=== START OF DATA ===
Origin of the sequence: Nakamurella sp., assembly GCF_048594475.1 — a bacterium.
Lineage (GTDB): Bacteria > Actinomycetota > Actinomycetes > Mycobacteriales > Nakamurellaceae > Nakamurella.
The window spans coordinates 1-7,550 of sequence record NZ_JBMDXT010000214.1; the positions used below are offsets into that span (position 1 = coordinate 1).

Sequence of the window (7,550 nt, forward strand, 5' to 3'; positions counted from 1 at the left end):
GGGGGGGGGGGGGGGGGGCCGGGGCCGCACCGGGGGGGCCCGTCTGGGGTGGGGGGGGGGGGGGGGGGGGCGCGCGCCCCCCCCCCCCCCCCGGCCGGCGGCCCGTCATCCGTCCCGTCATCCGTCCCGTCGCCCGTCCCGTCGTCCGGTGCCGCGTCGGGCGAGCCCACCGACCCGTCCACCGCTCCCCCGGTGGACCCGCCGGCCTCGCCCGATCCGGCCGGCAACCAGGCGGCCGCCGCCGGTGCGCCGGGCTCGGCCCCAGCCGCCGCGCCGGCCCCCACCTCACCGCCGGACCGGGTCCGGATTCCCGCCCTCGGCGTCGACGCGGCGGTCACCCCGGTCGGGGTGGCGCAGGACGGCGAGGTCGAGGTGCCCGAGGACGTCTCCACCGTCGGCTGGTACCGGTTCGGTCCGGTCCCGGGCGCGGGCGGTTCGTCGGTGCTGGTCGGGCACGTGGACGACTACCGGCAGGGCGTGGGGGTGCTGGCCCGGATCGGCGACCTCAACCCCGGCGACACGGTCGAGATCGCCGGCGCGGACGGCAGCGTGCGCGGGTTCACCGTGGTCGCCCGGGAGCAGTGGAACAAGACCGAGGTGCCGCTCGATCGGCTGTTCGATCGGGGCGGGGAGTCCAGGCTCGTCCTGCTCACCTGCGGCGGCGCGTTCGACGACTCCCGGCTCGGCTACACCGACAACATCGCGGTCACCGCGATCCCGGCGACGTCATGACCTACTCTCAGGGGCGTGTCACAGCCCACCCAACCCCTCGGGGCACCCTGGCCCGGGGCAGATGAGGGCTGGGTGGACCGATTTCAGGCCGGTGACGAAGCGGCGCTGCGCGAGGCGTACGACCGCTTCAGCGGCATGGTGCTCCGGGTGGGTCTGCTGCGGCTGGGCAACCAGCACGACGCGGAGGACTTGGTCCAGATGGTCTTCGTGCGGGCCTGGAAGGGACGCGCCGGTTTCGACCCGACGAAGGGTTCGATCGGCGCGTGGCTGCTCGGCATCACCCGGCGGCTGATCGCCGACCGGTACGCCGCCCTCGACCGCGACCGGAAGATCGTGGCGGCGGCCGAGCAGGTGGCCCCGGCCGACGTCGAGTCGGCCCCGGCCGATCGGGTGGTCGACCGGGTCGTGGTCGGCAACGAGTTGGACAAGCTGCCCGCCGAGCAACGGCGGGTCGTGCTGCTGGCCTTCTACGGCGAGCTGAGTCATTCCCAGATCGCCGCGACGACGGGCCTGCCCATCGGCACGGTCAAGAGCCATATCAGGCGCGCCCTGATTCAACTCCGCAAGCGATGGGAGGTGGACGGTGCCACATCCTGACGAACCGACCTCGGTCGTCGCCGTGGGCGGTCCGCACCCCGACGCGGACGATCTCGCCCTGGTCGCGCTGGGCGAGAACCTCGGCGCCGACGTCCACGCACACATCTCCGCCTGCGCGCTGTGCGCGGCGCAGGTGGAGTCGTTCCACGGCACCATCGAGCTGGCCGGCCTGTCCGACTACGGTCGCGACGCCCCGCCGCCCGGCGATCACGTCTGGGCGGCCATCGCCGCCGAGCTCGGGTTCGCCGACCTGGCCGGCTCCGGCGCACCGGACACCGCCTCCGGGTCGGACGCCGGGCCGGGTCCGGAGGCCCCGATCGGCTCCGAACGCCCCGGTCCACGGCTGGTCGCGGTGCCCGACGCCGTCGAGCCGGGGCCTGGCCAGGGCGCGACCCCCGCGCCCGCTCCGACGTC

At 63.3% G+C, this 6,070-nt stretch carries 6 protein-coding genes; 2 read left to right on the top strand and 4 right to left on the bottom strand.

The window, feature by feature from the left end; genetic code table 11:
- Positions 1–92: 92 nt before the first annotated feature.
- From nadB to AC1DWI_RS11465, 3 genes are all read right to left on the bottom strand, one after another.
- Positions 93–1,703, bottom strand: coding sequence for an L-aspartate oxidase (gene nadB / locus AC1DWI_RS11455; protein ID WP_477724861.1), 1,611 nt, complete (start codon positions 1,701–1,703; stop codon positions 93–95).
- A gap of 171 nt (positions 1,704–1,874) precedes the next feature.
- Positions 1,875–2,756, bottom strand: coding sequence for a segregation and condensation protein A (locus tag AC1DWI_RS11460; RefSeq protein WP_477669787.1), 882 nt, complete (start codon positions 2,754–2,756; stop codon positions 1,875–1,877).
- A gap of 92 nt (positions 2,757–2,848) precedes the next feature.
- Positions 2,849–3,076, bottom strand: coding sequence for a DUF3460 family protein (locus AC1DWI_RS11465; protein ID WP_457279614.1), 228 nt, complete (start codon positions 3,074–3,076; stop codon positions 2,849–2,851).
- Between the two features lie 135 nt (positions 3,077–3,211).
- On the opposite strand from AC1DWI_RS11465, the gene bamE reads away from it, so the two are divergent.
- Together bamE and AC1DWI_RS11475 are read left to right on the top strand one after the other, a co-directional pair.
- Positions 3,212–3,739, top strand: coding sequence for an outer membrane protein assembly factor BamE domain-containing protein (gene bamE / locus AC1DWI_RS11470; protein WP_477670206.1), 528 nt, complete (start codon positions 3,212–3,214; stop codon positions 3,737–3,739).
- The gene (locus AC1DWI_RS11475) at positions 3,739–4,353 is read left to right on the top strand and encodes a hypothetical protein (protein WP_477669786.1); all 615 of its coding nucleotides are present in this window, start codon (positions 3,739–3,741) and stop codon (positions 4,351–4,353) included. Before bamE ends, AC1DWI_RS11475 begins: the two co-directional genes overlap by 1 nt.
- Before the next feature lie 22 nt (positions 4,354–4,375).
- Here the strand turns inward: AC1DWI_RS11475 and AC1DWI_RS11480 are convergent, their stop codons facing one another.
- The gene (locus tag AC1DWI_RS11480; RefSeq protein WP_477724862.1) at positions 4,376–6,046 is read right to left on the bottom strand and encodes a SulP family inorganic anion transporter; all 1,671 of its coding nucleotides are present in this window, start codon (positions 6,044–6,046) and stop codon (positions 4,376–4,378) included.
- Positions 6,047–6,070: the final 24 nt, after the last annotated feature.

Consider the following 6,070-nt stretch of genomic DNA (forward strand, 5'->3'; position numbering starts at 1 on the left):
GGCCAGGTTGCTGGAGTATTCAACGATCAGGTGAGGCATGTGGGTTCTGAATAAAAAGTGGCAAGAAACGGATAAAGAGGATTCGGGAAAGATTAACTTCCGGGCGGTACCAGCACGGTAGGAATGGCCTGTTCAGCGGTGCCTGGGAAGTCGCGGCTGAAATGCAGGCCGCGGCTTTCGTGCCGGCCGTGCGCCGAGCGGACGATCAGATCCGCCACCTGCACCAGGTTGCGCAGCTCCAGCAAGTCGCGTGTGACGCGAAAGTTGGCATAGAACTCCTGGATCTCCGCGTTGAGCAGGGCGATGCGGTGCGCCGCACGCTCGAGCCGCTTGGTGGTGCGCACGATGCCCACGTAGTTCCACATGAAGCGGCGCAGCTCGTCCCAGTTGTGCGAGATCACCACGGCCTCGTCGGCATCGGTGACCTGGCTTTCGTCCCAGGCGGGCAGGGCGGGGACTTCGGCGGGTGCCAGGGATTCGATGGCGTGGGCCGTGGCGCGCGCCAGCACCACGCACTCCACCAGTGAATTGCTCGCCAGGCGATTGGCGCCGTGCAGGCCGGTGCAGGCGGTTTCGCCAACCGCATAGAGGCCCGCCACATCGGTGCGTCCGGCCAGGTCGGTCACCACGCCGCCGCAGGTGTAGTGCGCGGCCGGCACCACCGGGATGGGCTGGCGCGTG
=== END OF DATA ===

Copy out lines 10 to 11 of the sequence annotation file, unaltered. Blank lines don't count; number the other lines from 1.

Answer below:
- Positions 93–1,703, bottom strand: coding sequence for an L-aspartate oxidase (gene nadB / locus AC1DWI_RS11455; protein ID WP_477724861.1), 1,611 nt, complete (start codon positions 1,701–1,703; stop codon positions 93–95).
- A gap of 171 nt (positions 1,704–1,874) precedes the next feature.